Tension is at unprecedented levels in the Korean Peninsula not seen since the end of the military conflict between the Communist-backed North and Western-backed South in the 1950s.
The U.S. and South Korea have agreed to activate the controversial anti-missile system—Terminal High Altitude Area Defense (THAAD) earlier than planned.
The two countries claim they are both alarmed by North Korea’s increasingly provocative behavior on the Korean Peninsula over its nuclear missile program, hence the deployment of the weapon. Both China and Russia have expressed strong opposition to the deployment of the weapon. China is testing its weapons and carrying out live military drills in response to the deployment of THAAD in South Korea.
Currently, U.S. warships are in South Korea participating in military drills. Over 28,000 U.S. troops are stationed in the country. President Donald Trump and his cohorts in Washington have said “all options are still on the table,” including military force to stop North Korea from pursuing its nuclear program.
But despite the rhetoric from Washington, Pyongyang is defiant. Since Trump ordered the deployment of the warships to the South, both U.S. and South Korean intelligence have confirmed these tests, claiming the missiles failed minutes after they were launched.
As all is set for the installation of the anti-missile system, new developments are emerging from Washington that could see South Korea humiliated in this THAAD brouhaha.
President Trump has told Reuters news agency in an exclusive interview that South Korea will pay for the anti-missile system the U.S. is installing in the country. He disclosed the cost of the weapon to be $1 billion, which he said South Korea needs to be prepared to dole out to the U.S.
“I informed South Korea it would be appropriate if they pay. That’s a billion dollar system. We’re going to protect them. But they should pay for that, and they understand that,” Trump told the news agency.
Trump’s comments didn’t sit well with officials in Seoul, however. South Korea recently deposed its President for corruption; the country is preparing for a presidential election on May 9. The deployment of THAAD is proving to be a key deciding factor of the election. The fact of the matter is, the majority of South Koreans last year were skeptical of the weapon’s deployment, and the position hasn’t much changed.
The candidate tipped to win the election, Moon Jae-in, has also taken a skeptical stance on the THAAD installation. He said the weapon shouldn’t be installed until a new government is formed at the Blue House. The Blue House, much like the US White House, is the Presidential seat of government in South Korea.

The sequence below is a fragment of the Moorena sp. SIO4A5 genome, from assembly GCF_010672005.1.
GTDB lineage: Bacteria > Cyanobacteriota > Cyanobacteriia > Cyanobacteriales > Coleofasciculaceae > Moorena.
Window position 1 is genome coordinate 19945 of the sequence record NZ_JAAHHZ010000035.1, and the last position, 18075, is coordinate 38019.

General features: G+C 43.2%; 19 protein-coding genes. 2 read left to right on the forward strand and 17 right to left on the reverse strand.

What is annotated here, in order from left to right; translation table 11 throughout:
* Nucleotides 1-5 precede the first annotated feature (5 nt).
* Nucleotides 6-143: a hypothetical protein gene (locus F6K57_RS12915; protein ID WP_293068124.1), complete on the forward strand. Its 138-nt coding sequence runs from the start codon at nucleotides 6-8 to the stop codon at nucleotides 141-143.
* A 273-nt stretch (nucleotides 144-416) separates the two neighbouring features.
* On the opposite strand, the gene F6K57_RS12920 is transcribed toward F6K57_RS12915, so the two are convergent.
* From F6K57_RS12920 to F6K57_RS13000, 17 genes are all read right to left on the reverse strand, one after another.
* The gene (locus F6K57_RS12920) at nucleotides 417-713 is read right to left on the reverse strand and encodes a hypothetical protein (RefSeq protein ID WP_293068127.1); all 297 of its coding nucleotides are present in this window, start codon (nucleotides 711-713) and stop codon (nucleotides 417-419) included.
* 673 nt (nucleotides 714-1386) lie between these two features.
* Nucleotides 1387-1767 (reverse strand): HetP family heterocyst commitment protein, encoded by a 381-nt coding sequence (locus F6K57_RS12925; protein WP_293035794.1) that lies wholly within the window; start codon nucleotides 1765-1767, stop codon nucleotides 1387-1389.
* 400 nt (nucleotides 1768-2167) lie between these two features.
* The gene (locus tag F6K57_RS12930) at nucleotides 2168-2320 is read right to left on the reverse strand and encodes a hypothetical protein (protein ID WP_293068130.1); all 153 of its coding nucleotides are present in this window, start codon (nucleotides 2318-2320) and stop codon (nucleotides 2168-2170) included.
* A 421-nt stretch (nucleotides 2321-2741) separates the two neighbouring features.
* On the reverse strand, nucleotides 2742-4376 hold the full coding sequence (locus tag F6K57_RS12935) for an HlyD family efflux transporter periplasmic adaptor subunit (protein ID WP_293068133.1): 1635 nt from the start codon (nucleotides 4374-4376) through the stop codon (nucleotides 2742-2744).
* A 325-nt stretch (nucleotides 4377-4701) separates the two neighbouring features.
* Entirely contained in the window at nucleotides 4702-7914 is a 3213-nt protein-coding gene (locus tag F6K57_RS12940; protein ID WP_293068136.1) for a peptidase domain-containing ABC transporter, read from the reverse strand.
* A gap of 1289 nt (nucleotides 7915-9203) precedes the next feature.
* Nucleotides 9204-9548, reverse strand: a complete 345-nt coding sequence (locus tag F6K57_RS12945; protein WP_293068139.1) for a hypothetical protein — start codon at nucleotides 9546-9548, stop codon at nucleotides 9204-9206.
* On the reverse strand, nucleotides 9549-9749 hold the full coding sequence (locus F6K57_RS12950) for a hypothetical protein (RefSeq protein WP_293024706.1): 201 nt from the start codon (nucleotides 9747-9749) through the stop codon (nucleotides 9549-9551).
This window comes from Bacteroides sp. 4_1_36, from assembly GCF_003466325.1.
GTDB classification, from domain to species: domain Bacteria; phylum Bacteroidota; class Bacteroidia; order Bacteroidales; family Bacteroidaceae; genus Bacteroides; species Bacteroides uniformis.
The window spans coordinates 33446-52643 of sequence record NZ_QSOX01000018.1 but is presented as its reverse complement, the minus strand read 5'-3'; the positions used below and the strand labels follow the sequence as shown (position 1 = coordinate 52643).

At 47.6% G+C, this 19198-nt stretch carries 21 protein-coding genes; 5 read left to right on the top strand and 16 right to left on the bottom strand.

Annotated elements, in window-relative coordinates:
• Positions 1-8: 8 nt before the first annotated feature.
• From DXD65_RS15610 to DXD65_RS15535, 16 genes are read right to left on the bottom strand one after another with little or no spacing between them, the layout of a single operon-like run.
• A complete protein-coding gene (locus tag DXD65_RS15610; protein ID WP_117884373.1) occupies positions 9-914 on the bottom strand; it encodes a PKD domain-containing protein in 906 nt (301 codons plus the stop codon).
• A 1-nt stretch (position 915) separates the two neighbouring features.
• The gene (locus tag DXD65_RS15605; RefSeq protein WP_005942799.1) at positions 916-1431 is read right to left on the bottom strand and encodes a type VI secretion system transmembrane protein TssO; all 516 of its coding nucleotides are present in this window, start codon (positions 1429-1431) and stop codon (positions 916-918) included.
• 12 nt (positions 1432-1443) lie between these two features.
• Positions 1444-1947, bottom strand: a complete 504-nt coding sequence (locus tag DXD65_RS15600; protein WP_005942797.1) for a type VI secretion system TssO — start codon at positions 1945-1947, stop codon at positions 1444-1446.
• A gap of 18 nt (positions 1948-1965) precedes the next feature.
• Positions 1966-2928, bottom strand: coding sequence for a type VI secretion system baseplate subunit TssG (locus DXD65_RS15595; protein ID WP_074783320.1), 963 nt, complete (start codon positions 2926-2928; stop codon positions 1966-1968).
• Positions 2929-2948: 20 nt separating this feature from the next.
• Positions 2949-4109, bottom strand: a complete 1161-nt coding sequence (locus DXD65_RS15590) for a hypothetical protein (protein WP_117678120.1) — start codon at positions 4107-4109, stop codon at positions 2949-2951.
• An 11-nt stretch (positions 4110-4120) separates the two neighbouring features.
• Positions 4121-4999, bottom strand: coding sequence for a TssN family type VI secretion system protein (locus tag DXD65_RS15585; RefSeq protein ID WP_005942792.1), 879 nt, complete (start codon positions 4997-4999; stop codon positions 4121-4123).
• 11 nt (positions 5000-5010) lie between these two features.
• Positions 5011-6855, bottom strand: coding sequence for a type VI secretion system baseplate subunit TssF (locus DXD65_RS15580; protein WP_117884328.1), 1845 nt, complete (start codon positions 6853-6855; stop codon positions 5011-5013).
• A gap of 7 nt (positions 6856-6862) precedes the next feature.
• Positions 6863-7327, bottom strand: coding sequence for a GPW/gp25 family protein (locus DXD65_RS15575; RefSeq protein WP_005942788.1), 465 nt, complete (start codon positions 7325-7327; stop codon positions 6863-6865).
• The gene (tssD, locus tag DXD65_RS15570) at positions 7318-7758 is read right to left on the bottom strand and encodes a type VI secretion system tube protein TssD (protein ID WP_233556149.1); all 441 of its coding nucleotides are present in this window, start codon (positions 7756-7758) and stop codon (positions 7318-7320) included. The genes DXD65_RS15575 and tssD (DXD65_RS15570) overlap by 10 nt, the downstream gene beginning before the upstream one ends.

A top advisor to Mr Moon described Trump’s comments as “shameless” because the weapon is not meant to protect only South Korea’s interests in the region.
“It is shameless for the U.S. to ask South Korea to pay for THAAD given that they are deploying it not only to protect South Koreans but also Americans in South Korea, American territory and for the security of the region, “ said Kim Ki-jung, who serves as a foreign policy adviser to Moon.
The South Korean Defense Minister, Han Min-koo also responded that the country is shocked by Trump’s statement. When it was agreed in July 2016 for the U.S. to deploy the weapon, Mr Han Min-koo said South Korea made it clear the country wouldn’t bear any cost. He said what South Korea agreed to do is to provide land for the installation of the U.S. weapon.
“There has been no change in our basic position that the South Korean government provides the site and infrastructure for THAAD … and the U.S. side shoulders the cost of its deployment, operation and maintenance,” the Defense Ministry said in a statement.
Apart from sparking this uproar in Seoul over who will pay for the THAAD, Trump also told Reuters he intends to renegotiate or terminate the free trade pact between the U.S. and South Korea. He described the current trade pact as “horrible” against the United States. Trump said he would deal with the trade agreement with Korea after his government trashes NAFTA with Canada and Mexico.
But South Korean officials said they are yet to receive any request for the review of the trade agreement by the Trump administration. An unnamed senior official in the South Korean Trade Ministry told CNN the ministry is trying to figure out why Trump made this statement.
Already, South Korea is facing intense economic pressures from China over the U.S. deployment of THAAD. The world’s most populous country called on its citizens to boycott all things from South Korea. Initial estimates suggest the Chinese economic pressure could cost the South Korean economy over $261 billion this year alone.
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